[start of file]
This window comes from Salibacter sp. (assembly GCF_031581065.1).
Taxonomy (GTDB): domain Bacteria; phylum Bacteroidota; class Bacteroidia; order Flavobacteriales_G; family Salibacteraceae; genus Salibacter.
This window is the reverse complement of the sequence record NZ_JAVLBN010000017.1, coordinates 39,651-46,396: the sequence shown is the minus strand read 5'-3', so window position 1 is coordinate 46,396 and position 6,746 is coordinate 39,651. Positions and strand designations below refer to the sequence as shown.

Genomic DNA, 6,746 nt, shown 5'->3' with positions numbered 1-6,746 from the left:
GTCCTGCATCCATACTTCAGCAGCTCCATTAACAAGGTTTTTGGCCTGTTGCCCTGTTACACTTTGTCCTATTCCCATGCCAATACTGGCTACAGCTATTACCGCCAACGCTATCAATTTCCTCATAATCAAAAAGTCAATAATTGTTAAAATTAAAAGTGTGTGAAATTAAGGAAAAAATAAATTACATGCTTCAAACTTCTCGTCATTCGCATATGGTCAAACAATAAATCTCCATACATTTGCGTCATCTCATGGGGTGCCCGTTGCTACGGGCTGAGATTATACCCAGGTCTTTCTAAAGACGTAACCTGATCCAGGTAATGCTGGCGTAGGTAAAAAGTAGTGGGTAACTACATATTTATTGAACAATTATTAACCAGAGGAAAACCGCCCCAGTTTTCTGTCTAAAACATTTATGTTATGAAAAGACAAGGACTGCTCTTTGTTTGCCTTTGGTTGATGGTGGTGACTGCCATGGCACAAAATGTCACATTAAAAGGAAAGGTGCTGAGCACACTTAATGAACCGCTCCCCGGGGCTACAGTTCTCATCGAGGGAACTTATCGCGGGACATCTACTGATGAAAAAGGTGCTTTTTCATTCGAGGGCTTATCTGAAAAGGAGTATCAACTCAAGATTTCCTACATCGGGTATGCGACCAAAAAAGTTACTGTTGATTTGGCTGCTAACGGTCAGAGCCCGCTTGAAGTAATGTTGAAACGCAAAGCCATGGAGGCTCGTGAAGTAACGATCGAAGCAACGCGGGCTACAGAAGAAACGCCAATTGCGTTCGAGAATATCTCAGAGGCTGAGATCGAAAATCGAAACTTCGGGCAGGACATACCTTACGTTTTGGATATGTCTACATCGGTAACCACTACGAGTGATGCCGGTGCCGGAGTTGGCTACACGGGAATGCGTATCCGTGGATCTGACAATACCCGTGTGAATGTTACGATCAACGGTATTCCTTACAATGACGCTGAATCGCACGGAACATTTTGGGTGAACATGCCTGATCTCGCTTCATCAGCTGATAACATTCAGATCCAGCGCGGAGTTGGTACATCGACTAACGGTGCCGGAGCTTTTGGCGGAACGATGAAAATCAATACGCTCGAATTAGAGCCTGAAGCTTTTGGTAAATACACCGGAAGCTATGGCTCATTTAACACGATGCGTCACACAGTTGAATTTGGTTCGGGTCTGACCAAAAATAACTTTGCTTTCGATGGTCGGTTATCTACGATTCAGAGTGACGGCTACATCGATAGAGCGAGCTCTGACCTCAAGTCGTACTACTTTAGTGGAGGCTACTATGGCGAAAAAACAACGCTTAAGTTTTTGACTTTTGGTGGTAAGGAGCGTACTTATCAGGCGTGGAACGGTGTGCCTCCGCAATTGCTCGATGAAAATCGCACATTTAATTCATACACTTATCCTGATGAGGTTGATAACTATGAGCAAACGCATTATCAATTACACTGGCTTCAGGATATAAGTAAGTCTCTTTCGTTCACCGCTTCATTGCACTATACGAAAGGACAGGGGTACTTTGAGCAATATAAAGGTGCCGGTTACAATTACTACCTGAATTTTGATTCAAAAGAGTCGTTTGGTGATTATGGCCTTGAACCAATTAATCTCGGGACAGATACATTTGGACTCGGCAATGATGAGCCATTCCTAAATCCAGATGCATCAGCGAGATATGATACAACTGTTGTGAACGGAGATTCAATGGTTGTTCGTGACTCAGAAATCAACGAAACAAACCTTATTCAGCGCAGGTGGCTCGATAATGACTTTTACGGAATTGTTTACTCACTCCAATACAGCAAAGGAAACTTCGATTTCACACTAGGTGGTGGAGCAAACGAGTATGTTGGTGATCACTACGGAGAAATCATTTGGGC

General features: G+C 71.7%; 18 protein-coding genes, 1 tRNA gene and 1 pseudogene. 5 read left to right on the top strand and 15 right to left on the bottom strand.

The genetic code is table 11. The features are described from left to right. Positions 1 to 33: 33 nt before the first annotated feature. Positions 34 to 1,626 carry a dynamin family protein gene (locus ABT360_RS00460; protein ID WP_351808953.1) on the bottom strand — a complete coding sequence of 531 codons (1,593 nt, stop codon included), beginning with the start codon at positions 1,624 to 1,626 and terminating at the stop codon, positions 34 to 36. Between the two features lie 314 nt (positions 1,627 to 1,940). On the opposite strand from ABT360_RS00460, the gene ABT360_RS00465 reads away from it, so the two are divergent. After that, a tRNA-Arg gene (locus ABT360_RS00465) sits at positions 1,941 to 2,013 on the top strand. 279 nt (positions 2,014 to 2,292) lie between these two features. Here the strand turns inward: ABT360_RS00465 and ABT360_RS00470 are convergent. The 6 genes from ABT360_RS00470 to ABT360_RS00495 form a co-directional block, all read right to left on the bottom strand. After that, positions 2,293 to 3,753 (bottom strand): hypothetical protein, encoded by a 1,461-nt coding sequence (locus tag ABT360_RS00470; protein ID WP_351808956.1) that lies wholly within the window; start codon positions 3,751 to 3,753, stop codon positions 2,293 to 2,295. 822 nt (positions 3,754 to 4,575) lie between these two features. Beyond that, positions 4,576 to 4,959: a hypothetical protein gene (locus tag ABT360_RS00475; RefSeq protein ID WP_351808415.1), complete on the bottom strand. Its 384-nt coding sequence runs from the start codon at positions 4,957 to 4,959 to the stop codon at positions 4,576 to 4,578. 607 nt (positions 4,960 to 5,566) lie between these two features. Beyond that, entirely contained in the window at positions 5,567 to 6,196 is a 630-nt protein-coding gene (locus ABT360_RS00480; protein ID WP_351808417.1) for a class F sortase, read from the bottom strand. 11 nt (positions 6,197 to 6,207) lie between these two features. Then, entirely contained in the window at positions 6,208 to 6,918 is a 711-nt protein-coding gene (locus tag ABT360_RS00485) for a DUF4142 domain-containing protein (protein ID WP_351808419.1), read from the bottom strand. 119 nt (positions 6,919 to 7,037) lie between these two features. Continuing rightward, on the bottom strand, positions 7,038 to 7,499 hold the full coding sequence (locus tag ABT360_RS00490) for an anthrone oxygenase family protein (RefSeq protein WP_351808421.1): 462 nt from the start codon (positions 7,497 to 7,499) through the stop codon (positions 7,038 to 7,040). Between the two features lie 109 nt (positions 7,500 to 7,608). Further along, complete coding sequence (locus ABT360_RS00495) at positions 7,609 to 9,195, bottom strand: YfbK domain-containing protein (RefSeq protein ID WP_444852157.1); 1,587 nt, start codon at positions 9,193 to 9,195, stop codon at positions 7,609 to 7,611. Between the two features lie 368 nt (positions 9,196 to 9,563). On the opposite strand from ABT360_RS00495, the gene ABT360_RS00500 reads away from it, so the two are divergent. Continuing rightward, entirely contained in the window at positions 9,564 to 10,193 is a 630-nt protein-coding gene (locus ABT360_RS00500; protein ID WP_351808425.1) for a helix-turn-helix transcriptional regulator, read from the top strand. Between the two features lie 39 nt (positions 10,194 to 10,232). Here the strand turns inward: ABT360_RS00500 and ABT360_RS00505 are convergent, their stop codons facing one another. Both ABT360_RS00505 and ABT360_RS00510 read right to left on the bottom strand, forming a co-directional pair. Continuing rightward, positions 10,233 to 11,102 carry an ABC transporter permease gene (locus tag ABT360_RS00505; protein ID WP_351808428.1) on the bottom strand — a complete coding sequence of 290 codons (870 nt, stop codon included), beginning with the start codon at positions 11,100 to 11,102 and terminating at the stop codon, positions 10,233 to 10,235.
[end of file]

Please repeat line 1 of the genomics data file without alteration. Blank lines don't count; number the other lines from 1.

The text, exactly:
This window comes from Salibacter sp. (assembly GCF_031581065.1).